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Keyboard Music from Nuremberg
Hans-Leo HASSLER (1564-1612)
Nun last uns fröhlich sein ^ [2:25]
Ach weh der schweren pein ^ [2:18]
Johann Erasmus KINDERMANN (1616-1655)
Fuga # [1:15]
Drifache Fuga super Christ lag in Todesbanden/Christus der uns selig macht/Da Jesus an dem Creuze stund # [2:06]
Johann STADEN (1581-1634)
Allamanda varirt & [3:18]
Balletto a 4 ^ [1:04]
Courante ^ [0:54]
Georg Caspar WECKER (1632-1695)
Partita in a minor:
praeludium [1:15]
ballet [2:03]
aria [1:27]
courante [1:30]
Paul HAINLEIN (1626-1686)
Capriccio # [3:12]
Johann PACHELBEL (1653-1706)
Freu dich sehr, o meine Seele, chorale partita [14:43]
Johann Philipp KRIEGER (1649-1725)
Toccata and fugue in a minor # [4:19]
Johann KRIEGER (1651-1735)
Giacona in g minor [8:44]
Benedict SCHULTHEISS (1653-1693)
Suite in G & [7:58]
Johann Joachim AGRELL (1701-1765)
Sonata VI in g minor, op. 2,6 [17:01]
Ralf Waldner (harpsichord, organ #, clavichord &, regal ^)
rec. August 2012, Church St Michael, Fürth, Germany. DDD
TYXART TXA13037 [76:05]

Nuremberg is a city in Bavaria, the most southern of the German states. Music-lovers associate it with the Germanisches Nationalmuseum which owns a large and important collection of historical instruments. In the Middle Ages it was a leading trade centre on the route from Germany to southern and eastern parts of Europe. In the sixteenth century it developed into a leader in music printing. Many important collections of music by the main composers of Europe were printed here. At the same time the city also became a centre of instrument building.
Several significant composers were from Nuremberg or worked there for some time. Among these are Leonhard Lechner and Hans-Leo Hassler. Organists always played a key role in the city's musical life. The main positions were those of organist of the churches of St Sebaldus and St Lorenz. These were held by, for instance, Conrad Paumann in the 16th century, and Johann Pachelbel in the 17th. This disc documents what is considered a 'Nuremberg School', as some composers represented in the programme were connected through a teacher-pupil relationship. Johann Staden was the teacher of Kindermann who was the teacher of Wecker. The latter was the teacher of Pachelbel, whereas Johann Krieger was the pupil of another of Wecker's pupils, Heinrich Schwemmer, Kapellmeister at St Sebaldus. There are also influences of Froberger, as Johann Philipp Krieger, elder brother of Johann, was a pupil of Froberger's pupil Johann Drechsel.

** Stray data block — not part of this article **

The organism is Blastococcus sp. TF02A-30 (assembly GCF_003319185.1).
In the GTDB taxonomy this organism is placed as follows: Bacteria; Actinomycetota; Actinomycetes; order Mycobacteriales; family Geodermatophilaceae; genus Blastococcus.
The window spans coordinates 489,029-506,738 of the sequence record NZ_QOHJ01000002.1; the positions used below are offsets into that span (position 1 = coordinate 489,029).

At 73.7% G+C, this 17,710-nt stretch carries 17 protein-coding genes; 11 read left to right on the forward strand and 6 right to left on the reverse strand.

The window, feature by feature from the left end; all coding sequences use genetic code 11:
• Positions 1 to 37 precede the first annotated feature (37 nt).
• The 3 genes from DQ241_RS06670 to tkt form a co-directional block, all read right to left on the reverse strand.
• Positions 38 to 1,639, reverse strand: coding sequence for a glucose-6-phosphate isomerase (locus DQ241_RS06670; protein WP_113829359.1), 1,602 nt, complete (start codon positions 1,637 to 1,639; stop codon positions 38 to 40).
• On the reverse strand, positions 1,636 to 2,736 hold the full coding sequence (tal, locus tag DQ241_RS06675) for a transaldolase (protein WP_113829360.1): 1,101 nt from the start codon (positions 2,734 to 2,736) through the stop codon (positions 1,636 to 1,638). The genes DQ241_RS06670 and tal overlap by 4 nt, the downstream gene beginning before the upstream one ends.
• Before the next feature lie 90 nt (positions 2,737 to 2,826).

Hans-Leo Hassler was a composer at the transition from the renaissance to the baroque. He was the first German composer who went to Italy to study with the Gabrielis in Venice. For most of his life he was in the service of the powerful Fugger family. He left a large oeuvre of secular and sacred vocal music which has hardly been explored as yet. It also includes keyboard works; here we hear two intabulations of secular pieces from the so-called Turin Tablatures, and played at the regal. Such intabulations were quite common at the time. That said, I would have preferred some original organ pieces which are poorly represented in the catalogue.